First it is clear that Akhtar Hameed Khan is being hunted by a disgruntled and resourceful former employee. On Dr Khan’s petition, the Sindh High Court did enjoin Mubin Afzal to desist from defaming him. So the posters are gone. But he is able to carry on his vendetta through his personal connections as shown by the latest incident of Dr Khan’s illegal arrest by an army officer. It suggests, once more, that the army too is vulnerable to the illegal deployment of state power for private purposes.

The phenomenon bodes ill for the future of governance in Pakistan.

Second, at first it struck me as being very odd that religious parties and personalities would go so consistently after a man who has done them no harm, and done the country much good. This seemed specially odd in the case of Jamaat-i-Islami which is a rationally organised and articulated party. I think that theirs is a broad and serious objective: it is to set a precedence of conviction under the law which they helped amend and expand. Law has been distorted in this country in the name of Islam. The true distorters are trying to consolidate their distortions. This, I believe, is the best for the liberal, legal community to become actively involved in cases of this sort. And this is an important occasion for us to struggle for the abrogation of these un-Islamic and undemocratic laws.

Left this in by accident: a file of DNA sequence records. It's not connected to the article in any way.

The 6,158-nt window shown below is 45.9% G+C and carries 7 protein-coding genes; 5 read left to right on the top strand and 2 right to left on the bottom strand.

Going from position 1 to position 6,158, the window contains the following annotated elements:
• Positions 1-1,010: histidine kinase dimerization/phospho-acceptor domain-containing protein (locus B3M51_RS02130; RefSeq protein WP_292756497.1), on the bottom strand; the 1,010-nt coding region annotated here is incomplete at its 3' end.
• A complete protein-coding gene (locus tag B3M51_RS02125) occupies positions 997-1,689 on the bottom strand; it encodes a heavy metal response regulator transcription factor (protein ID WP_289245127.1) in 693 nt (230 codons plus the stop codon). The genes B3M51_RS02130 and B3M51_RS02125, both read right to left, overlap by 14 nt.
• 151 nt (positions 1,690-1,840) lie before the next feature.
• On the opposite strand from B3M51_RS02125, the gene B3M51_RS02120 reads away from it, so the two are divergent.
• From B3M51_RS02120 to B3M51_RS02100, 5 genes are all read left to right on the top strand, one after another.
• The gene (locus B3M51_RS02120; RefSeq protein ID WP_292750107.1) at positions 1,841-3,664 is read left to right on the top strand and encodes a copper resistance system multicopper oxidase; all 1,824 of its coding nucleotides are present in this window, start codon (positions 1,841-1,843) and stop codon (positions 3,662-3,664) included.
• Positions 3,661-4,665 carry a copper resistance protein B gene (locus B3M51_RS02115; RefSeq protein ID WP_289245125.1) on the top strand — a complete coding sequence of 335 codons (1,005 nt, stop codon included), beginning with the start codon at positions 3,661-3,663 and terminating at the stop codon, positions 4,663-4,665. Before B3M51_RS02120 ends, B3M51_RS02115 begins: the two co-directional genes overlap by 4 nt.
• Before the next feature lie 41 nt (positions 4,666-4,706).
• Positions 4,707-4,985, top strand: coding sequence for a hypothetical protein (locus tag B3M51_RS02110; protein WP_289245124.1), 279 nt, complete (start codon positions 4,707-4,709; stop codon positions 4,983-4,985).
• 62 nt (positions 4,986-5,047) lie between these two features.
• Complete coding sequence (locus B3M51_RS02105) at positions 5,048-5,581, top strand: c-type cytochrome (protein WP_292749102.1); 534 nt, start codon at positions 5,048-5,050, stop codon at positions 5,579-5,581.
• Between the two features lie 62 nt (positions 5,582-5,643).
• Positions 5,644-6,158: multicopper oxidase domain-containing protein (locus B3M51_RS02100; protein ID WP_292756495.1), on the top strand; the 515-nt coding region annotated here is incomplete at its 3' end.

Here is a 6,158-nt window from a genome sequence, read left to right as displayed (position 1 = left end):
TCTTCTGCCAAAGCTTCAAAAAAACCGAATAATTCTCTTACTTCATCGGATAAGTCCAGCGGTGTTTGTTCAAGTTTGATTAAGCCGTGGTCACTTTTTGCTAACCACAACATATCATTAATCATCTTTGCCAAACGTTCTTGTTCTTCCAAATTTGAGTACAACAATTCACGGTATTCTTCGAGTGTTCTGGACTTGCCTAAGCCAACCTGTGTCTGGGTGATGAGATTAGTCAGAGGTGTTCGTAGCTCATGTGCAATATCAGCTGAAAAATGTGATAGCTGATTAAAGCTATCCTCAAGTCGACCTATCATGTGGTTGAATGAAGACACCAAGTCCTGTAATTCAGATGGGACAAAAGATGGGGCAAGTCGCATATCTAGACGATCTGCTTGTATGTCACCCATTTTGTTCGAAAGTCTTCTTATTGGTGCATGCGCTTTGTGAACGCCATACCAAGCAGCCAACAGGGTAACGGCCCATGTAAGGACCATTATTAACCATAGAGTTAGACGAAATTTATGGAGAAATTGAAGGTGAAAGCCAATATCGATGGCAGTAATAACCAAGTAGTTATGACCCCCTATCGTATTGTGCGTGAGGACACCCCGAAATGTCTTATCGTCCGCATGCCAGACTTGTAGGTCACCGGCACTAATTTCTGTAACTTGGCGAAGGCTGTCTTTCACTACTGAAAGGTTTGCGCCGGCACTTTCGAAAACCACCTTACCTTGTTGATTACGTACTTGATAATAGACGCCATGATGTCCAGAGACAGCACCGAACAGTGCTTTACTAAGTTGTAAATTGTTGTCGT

Three, there is something about Akhtar Hameed Khan that may be repugnant to neo-Islamic ideologues: Khan Sahib knows Islam, reads Arabic, and holds pluralistic views on it. He is more comfortable with Al-Farabi and Ibn-al-Arabi than with Al-Ghazali or Ibn Taymiyya. He subscribes to the tassawufi, ta ‘miri, and ta’biri schools of thought, and does not think much of the taziri school. These differences assume importance because he commands constituencies and influences people. In orangi, most women have joined the work force; and one hears the mosques’ loudspeakers announcing community meetings on birth who control. Those modernist and liberal Muslims who are concerned over the rise of neo-revivalist movements should rally around Akhtar Hameed Khan. They ought to manifest their convictions no less than test their considerable support in this country. Why isn’t there an Akhtar Hameed Khan Defence Committee in Pakistan? Why don’t we demand that the cases against him be thrown out by the courts?

As for Khan Sahib, I should beg you not to burden your dil-i-natawan any further. You have had to hassle all your life for a good cause. You ought to know that right now you are a good cause.